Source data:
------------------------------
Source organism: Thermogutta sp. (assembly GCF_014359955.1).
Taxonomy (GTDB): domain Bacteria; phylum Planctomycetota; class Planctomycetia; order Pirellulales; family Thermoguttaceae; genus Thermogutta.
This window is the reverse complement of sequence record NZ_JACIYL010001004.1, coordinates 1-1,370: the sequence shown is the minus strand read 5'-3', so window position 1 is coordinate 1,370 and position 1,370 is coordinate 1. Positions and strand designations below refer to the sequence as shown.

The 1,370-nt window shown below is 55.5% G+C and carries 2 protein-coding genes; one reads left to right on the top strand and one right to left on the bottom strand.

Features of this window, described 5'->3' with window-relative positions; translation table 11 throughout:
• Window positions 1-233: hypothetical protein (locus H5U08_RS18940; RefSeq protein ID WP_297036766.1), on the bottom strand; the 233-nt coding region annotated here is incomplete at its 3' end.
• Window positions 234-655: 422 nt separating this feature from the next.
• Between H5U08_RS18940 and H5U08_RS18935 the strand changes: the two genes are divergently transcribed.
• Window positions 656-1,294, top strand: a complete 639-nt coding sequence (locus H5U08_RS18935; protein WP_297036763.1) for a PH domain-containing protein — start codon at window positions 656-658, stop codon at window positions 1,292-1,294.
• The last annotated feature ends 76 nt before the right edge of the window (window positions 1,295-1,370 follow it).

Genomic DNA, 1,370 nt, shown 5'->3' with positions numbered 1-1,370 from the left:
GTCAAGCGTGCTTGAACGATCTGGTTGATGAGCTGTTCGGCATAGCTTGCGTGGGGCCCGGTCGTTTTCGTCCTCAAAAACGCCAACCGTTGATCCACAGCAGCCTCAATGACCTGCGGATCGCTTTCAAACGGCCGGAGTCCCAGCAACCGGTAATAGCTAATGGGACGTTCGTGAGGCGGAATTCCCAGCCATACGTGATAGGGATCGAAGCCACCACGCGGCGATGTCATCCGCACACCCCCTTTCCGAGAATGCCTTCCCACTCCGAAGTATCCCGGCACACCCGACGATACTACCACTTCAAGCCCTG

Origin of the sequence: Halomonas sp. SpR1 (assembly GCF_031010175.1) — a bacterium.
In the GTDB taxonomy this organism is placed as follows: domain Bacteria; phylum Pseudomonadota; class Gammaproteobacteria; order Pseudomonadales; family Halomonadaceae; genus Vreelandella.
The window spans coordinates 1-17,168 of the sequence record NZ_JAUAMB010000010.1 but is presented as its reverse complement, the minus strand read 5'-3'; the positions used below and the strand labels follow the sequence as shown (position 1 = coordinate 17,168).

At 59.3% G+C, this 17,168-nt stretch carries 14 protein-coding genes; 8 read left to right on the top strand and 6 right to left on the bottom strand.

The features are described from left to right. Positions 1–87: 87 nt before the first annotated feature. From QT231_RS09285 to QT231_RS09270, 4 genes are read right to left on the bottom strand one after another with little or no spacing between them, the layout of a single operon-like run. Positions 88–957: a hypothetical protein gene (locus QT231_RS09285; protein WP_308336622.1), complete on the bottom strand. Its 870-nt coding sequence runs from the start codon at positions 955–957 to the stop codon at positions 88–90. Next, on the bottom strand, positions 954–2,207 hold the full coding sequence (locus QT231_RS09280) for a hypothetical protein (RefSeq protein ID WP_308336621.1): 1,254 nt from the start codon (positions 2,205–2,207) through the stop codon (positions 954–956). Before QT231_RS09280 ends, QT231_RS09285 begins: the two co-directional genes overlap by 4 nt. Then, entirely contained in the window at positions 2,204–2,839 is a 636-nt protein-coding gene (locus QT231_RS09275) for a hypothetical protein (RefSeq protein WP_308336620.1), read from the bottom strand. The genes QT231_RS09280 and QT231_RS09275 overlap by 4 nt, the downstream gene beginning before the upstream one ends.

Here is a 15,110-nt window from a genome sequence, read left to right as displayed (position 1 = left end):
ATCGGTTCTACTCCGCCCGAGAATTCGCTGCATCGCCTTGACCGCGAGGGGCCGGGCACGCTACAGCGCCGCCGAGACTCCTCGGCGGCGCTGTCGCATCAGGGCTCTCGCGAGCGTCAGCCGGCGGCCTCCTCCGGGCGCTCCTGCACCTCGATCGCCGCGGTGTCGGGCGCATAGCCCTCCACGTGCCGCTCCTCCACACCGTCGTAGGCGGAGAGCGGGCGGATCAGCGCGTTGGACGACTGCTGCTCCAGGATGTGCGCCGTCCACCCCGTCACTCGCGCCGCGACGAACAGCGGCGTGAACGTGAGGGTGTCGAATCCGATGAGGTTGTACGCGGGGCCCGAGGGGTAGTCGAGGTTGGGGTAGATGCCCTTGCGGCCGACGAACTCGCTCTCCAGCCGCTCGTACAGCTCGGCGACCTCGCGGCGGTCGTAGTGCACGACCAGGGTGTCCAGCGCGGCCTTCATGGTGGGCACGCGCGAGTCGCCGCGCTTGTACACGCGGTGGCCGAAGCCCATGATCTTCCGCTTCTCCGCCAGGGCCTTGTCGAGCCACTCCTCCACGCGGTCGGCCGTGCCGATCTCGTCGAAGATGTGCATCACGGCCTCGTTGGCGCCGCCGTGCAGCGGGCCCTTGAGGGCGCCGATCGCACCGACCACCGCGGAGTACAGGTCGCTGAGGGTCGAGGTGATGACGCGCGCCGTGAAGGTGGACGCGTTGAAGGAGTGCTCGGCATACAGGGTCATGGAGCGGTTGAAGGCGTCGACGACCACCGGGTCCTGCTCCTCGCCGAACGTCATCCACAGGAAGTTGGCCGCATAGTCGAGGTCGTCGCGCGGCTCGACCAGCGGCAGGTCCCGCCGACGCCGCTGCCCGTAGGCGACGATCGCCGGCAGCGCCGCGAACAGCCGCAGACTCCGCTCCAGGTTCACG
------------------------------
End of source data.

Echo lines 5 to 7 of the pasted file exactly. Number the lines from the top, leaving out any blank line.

Features of this window, described 5'->3' with window-relative positions; translation table 11 throughout:
• Window positions 1-233: hypothetical protein (locus H5U08_RS18940; RefSeq protein ID WP_297036766.1), on the bottom strand; the 233-nt coding region annotated here is incomplete at its 3' end.
• Window positions 234-655: 422 nt separating this feature from the next.